Defense Secretary Lloyd Austin declined to say whether or not he objects to the dishonorable discharge of army service members who refuse COVID-19 vaccination.
Sen. Tommy Tuberville of Alabama posed the query throughout an Armed Providers Committee listening to Tuesday, wherein the highest army official was grilled alongside Joint Chiefs Chairman Mark Milley and Gen. Kenneth McKenzie, U.S. commander of Central Command, in regards to the Biden administration’s Afghanistan withdrawal, amongst different issues.
“We now have a [military code] that basically addresses the entire points within the army and offers our management what they want to have the ability to implement requirements,” Austin stated when requested in regards to the consequence of forgoing vaccination.
“Taking the vaccine is a requirement, and once more, I am going to simply go away it at that,” he concluded.
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President Joe Biden urged the Pentagon in July to develop plans to require coronavirus vaccinations amongst service members.
“Our women and men in uniform who defend this nation from grave threats ought to be protected as a lot as attainable from getting COVID-19. I feel that is significantly vital as a result of our troops serve in locations all through the world, many the place vaccination charges are low and illness is prevalent,” Biden stated .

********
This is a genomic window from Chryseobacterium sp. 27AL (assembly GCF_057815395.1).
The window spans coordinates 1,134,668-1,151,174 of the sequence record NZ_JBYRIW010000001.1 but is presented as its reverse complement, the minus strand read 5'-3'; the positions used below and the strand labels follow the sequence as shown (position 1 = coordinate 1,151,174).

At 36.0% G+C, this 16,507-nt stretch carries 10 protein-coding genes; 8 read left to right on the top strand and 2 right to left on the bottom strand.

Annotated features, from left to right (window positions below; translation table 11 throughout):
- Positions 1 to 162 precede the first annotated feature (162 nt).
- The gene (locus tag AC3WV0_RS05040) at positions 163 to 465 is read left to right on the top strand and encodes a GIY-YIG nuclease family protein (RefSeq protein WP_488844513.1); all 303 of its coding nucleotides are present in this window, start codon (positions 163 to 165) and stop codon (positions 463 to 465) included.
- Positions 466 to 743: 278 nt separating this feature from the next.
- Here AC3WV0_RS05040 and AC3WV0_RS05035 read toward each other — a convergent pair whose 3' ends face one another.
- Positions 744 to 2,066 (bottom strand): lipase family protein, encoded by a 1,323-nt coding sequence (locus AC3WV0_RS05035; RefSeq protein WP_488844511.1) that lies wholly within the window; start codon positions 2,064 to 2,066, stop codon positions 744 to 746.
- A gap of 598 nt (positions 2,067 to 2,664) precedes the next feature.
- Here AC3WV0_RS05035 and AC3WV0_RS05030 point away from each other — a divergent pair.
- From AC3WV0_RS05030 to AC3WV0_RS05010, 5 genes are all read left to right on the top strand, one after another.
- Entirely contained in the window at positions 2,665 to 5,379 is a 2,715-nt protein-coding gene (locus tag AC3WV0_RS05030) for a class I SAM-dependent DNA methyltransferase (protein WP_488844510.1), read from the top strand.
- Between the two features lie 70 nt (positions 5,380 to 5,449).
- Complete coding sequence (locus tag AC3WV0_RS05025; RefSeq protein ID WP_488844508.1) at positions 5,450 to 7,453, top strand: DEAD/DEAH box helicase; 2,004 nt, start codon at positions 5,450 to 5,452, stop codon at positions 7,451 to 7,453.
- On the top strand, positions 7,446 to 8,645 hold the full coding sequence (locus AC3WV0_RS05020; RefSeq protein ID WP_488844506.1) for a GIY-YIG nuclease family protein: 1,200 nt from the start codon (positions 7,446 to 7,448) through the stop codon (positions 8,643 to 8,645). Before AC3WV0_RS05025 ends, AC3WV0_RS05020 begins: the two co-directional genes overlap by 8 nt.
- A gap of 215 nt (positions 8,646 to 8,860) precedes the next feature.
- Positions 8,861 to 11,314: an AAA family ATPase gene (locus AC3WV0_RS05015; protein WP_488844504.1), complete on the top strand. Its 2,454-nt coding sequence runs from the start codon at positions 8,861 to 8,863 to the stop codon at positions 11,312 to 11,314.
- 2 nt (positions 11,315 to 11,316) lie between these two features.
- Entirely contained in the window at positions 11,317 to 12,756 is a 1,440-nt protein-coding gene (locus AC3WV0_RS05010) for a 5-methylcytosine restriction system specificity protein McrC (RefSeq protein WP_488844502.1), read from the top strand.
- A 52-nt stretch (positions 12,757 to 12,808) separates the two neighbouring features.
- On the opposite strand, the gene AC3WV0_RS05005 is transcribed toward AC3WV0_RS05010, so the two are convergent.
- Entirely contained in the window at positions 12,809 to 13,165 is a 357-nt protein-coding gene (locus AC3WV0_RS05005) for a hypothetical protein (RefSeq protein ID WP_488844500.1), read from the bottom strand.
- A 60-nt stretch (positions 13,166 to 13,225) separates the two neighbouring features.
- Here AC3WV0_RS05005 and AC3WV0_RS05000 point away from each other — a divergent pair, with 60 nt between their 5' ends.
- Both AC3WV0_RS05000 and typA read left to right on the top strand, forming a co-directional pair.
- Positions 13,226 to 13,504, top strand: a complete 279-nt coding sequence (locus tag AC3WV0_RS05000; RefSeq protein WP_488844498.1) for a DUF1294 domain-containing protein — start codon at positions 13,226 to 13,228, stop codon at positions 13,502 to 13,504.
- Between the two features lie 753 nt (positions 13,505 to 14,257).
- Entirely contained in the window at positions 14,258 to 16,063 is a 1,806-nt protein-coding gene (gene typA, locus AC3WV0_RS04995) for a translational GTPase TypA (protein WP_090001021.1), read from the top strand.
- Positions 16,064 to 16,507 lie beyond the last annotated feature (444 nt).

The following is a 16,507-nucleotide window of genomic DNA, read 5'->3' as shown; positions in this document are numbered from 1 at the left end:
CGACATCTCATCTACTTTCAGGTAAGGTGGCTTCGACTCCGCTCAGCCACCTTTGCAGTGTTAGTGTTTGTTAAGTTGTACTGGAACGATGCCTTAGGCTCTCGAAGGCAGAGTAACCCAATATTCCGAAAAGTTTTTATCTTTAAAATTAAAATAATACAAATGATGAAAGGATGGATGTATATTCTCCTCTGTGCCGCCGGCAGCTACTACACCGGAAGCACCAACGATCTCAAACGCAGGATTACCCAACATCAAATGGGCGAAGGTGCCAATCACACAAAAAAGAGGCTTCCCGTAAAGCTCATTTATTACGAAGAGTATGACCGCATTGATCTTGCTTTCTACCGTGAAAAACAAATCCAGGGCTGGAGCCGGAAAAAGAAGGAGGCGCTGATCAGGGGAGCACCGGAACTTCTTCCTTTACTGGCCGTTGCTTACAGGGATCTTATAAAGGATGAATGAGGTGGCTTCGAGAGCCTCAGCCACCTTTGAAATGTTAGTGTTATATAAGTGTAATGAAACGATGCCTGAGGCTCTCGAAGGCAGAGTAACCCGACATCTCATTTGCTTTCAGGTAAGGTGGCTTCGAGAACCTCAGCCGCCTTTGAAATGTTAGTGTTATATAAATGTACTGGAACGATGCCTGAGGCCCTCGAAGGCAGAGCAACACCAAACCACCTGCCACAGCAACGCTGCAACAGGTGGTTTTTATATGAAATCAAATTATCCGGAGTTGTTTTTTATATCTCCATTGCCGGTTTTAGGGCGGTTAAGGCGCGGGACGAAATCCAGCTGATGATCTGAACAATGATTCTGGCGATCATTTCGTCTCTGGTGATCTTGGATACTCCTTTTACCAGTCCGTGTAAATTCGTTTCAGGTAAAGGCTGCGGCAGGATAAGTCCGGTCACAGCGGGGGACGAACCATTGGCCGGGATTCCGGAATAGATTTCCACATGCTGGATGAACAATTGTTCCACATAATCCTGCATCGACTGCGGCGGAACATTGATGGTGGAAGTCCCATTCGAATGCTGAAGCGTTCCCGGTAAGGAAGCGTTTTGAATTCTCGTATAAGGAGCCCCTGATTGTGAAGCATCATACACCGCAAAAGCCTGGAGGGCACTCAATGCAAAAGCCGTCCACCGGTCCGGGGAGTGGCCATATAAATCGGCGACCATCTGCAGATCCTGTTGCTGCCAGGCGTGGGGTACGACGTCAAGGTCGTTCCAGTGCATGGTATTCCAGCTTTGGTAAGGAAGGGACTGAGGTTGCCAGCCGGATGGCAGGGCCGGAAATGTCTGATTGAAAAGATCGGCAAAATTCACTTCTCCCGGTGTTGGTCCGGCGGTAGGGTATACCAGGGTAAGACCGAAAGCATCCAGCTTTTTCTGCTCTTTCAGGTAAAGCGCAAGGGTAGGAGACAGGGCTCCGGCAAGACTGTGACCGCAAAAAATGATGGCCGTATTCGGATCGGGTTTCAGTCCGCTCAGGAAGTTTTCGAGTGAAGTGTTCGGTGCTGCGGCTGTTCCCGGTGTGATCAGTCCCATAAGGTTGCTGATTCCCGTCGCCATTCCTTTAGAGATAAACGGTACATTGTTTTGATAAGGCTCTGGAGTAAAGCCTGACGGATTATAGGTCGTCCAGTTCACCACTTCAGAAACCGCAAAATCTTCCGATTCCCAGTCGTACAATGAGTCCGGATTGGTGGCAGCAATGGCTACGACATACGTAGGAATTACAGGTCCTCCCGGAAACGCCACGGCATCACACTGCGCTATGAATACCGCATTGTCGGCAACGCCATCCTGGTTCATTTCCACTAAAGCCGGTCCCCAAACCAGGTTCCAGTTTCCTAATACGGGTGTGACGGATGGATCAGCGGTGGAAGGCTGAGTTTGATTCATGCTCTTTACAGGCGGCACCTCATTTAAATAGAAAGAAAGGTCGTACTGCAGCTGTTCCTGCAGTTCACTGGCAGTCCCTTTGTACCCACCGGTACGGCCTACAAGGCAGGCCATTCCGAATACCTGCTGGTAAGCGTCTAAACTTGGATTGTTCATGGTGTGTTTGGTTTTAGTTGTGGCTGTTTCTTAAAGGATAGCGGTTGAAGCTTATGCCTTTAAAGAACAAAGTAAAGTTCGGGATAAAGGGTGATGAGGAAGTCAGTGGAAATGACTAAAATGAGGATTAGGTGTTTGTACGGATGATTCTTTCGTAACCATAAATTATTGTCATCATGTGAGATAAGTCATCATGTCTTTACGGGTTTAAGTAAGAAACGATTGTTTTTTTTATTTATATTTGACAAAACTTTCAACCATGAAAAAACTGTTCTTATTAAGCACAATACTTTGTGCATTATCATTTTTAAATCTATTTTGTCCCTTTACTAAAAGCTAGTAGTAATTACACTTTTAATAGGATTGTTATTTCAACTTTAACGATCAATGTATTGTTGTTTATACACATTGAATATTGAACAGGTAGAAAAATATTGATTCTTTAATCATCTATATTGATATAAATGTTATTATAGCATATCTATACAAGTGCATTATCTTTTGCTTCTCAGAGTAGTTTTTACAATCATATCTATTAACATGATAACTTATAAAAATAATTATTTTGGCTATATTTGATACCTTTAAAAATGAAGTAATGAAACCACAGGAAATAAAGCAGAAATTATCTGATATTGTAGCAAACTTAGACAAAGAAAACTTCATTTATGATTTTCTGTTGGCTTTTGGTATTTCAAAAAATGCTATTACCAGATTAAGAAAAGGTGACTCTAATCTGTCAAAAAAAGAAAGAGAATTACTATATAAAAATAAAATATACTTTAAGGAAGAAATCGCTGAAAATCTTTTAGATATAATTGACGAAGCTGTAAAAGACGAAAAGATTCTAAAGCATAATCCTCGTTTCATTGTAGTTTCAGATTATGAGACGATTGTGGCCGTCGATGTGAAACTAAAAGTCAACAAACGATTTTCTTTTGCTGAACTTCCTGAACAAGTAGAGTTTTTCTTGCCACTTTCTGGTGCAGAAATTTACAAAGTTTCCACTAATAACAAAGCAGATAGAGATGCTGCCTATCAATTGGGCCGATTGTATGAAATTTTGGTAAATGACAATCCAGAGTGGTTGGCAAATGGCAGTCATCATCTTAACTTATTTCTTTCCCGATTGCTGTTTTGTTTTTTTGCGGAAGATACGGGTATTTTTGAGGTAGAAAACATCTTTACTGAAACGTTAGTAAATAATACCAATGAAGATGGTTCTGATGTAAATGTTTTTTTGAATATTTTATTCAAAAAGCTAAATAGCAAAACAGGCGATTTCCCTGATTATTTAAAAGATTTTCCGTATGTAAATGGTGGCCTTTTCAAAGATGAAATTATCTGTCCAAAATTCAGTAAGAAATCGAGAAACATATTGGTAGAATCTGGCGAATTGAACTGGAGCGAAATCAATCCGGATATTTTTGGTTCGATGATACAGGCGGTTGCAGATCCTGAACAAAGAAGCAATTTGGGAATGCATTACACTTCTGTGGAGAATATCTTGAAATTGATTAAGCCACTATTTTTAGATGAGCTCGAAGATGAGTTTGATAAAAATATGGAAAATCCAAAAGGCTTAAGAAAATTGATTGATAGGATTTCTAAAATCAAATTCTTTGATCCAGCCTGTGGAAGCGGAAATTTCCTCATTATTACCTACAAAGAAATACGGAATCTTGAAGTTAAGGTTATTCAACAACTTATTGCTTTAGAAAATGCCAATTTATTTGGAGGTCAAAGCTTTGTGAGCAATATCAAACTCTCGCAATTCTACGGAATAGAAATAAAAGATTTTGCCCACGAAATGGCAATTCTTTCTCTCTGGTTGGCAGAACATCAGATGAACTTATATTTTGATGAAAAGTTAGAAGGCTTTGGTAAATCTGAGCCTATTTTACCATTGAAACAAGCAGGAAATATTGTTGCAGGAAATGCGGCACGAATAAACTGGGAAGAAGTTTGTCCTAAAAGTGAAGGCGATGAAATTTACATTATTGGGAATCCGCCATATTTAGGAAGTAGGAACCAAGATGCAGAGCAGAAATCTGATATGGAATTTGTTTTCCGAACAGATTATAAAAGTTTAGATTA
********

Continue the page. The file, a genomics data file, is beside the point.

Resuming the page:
Service members are already required to obtain 17 vaccines as a situation of service, though they could be exempt for medical or non secular causes.
Upon full approval of the Pfizer coronavirus vaccine, the primary amongst a number of accepted for emergency use in December, the Protection Division introduced it could transfer ahead with plans to implement a mandate. Though Pentagon spokesman John Kirby stated on the time that management’s expectation was compliance, he famous final month “no person is searching for sturdy punitive disciplinary measures.”
Charlie Dietz, one other Pentagon spokesman, stated Monday the Protection Division is “not conscious of any discharges at the moment” associated to the vaccine.
Republican Sen. Roger Marshall of Kansas and several other of his GOP colleagues, together with Tuberville, sponsored a invoice final week to ban the dishonorable discharge of unvaccinated service members.